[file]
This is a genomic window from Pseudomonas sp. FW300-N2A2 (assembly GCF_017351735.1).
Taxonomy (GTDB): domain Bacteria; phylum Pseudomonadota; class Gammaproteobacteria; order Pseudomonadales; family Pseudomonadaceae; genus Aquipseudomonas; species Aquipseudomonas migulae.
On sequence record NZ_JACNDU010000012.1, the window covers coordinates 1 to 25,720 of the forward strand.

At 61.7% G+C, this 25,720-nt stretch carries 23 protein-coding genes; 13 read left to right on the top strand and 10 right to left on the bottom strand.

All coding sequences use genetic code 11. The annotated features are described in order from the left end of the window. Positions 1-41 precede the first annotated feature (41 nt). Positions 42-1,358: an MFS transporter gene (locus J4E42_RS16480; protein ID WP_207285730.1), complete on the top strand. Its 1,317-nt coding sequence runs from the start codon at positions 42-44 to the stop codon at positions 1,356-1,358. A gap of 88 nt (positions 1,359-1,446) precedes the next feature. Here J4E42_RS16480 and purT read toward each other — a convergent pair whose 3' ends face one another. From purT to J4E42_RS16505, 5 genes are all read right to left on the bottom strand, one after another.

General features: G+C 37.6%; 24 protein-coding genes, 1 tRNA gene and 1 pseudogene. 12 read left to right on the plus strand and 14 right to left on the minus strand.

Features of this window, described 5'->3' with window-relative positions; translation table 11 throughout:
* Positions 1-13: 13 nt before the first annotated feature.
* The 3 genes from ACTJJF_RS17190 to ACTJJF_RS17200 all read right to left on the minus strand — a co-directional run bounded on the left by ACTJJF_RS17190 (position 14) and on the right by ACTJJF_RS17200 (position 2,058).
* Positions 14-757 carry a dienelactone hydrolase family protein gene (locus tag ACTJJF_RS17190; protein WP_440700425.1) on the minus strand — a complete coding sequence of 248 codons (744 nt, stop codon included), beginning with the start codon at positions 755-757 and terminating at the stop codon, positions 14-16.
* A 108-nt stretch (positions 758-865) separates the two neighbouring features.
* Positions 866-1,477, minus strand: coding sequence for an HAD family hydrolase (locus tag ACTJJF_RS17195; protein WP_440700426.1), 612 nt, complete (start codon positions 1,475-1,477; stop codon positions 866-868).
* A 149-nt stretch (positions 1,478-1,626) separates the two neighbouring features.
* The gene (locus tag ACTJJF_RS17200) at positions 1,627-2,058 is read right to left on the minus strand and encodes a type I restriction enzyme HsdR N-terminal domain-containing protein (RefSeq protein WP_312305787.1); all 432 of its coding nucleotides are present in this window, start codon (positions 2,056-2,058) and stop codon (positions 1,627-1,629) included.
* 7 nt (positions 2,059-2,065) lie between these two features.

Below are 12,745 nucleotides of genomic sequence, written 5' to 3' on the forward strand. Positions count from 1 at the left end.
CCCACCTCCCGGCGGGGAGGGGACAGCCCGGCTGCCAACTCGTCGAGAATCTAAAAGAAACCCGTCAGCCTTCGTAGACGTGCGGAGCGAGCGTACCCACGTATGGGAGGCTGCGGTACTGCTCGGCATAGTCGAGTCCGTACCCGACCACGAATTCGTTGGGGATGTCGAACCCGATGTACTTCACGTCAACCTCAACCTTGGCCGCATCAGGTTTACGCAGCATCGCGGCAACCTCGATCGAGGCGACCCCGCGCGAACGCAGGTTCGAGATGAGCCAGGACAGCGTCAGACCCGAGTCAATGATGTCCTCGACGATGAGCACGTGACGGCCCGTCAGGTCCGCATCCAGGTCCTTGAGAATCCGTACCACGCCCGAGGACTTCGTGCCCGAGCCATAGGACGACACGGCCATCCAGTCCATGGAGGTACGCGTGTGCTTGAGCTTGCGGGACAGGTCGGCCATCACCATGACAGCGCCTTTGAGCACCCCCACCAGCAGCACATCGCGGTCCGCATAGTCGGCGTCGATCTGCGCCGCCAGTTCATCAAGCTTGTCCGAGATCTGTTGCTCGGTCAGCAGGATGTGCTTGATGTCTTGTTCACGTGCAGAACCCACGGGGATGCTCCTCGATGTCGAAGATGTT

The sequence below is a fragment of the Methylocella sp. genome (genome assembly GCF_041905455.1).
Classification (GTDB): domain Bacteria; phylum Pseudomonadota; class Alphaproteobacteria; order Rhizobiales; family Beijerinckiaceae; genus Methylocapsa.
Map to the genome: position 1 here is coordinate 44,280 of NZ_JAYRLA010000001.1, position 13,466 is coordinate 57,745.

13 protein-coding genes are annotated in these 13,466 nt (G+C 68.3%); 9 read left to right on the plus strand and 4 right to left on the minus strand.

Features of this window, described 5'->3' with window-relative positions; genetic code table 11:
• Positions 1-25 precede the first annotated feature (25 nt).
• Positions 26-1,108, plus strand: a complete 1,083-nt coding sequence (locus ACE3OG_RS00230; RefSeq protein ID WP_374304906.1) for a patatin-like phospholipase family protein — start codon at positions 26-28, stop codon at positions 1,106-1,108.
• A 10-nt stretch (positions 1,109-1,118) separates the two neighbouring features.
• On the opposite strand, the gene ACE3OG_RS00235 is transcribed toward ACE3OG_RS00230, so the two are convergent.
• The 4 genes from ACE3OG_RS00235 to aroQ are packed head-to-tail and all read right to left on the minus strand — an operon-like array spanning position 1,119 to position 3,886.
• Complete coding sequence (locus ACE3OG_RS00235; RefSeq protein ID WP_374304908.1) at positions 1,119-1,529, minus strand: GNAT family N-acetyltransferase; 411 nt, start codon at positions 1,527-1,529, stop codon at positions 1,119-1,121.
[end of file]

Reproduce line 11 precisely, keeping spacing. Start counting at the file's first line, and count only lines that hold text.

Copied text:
* A 108-nt stretch (positions 758-865) separates the two neighbouring features.